I would like to ask a question with respect. How can a Jew who opposes Zionism live in Israel, protected by the Zionist state against enemy attack and allowed the priveleges of a free citizen? I would like an honest answer.
There is no good answer to your question because you are 100% right. A Jew who opposes Zionism should not live in the Zionist state, unless he sincerely believes that he is not being protected by the Zionists and does not receive any benefit from them. It is hypocritical to enjoy benefits and then denounce them. People who straddle this contradiction are either people who don't think, or people who are not really so opposed to Zionism.
It reminds me of the story of a "Satmar chassid" who went on vacation to the State of Israel and he was somewhere in the West Bank taking pictures with his fancy camera, and there was an army jeep nearby and they told him to stop taking pictures. He laughed at them, and so they confiscated his camera. They promised they would mail it back to him. Then the officer said to the chassid, "I want to explain to you something. I'm a Zionist and you are an anti-Zionist. What does that mean? It means that I am an army officer, my daughter is risking her life on duty at a checkpoint, my son is in a combat unit, all so that you can come and enjoy your vacation here and take pictures!"
There have always been some anti-Zionist Jews in the state, and most of them are from the Old Yishuv which pre-dated Zionism. The justification for their staying is that they don't feel the Zionists are protecting them. They were there first, they got along fine with the Arabs. The Zionists came and started wars, and the Zionists defend themselves, but that is irrelevant to them.
There is a Satmar community and a network of Keren Hatzola schools, partly from the Old Yishuv, partly from Jews who came as refugees after WWII before the state was founded, and partly Sephardi children who were brought closer to the Satmar viewpoint and are attracted by its idealism. The Satmar Rebbe zt"l encouraged Jews to support these schools, and gave an analogy:
"There was once a Jewish child who was snatched away from his parents and taken to a church where the priests attempted to convert him to Christianity. They tempted him with all sorts of treats and good food if he would only bow down to the cross. And as long as he refused, he was given nothing to eat. His parents were unable to get him out. But they were able to smuggle in food to his cell, so that he would be able to survive and resist the pressure of the priests."
Here too, the support for independent anti-Zionist schools and communities should in no way be misconstrued as support for the idea of living under the Zionist state. It's just that it's hard or impossible for many people to move, and as long as they are there they are under tremendous pressure to give in to the Zionists and accept their money. Our support for those schools is an attempt to relieve that pressure.
Of course, it goes without saying that any Jew who is "stuck" in the Zionist state and cannot leave should at least not benefit from the state's programs: insurance, welfare, rights to vote. If possible he should not even have government papers or identity card. I don't think its possible to renounce citizenship once one has it.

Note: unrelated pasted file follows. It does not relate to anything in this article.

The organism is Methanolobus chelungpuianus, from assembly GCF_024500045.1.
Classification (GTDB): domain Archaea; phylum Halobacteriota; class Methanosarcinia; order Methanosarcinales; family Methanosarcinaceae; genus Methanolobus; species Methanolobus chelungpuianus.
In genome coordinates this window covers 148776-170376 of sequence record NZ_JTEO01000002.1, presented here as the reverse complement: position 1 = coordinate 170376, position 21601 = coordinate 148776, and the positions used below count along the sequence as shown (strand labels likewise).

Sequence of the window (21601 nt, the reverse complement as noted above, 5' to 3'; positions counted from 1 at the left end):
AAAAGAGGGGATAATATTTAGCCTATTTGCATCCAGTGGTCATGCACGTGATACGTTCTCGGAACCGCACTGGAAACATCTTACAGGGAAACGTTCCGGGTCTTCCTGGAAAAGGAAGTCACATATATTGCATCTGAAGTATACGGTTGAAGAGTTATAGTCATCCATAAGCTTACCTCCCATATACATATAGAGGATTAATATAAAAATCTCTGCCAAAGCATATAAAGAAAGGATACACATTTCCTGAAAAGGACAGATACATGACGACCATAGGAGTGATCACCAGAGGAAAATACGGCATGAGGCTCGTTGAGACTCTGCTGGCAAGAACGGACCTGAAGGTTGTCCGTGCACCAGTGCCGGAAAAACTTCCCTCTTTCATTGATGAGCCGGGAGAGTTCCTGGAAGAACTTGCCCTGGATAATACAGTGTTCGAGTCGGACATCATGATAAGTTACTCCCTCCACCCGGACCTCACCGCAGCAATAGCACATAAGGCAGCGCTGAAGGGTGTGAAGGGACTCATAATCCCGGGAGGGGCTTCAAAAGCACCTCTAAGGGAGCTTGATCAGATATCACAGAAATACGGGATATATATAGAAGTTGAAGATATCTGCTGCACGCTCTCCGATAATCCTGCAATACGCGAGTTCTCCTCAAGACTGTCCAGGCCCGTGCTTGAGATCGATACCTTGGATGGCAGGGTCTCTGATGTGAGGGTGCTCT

It saddens me greatly to read your clearly heartfelt view. I am deeply
troubled by the fact that if, G-d forbid, you are ill, you will benefit from
the Israely health system. If, G-d forbid, there is a bomb attack, then
whether you like it or not, the Israeli army and police force will risk
their lives to save you. If your ahavas Yisroel is so withered and rotten
that you are content to live amongst people you despise, is this not better
than living where you were despised to the point that that 6 million were
Maybe it isn't possible for you to renounce your citizenship. It was,
however, possible, even compulsory in Germany in the 1930's.
Rebbe Yissochor Shlomo Teichtal realised his error tragically late. I regret
bitterly the fact that so many Israeli's have abandoned their religion. But
isn't the way forward to encourage Yiras Shamayim, like Chabad, rather than
ostracize and therefore weaken Judaism?
I appreciate that this will be against all your belifs and I do not wish to
have a longterm email disagreement, I was just trying to understand why
there is such distrust between Jews, perhaps this is the greatest threat to
Judaism, the fighting within and no sides are innocent in this.
Yours sincerely, M. Einhorn
I think you have something very wrong here. We are not against particular people, and we do not despise them. We are against an ideology. We fear that that ideology is leading to, G-d forbid, the loss of Jewish lives. We do not trust the Israeli army and police to protect the Jews from the danger into which Zionism is leading them. It is ahavas Yisroel that motivates us to write against Zionism. We hope that we can convince Zionist Jews to change their minds before it's too late.
When a Chabad member approaches a secular Jew and invites him to put on tefillin, he may not believe in the Torah, and he may even refuse to put on the tefillin, but at least he is moved by the concern and selflessness of the Chabad member. In the same way, we would hope that even if Zionist Jews disagree with our ideology, they should at least feel that we love them and are acting out of concern for their welfare. That is why it pains me to see you reacting by accusing us of lacking ahavas Yisroel.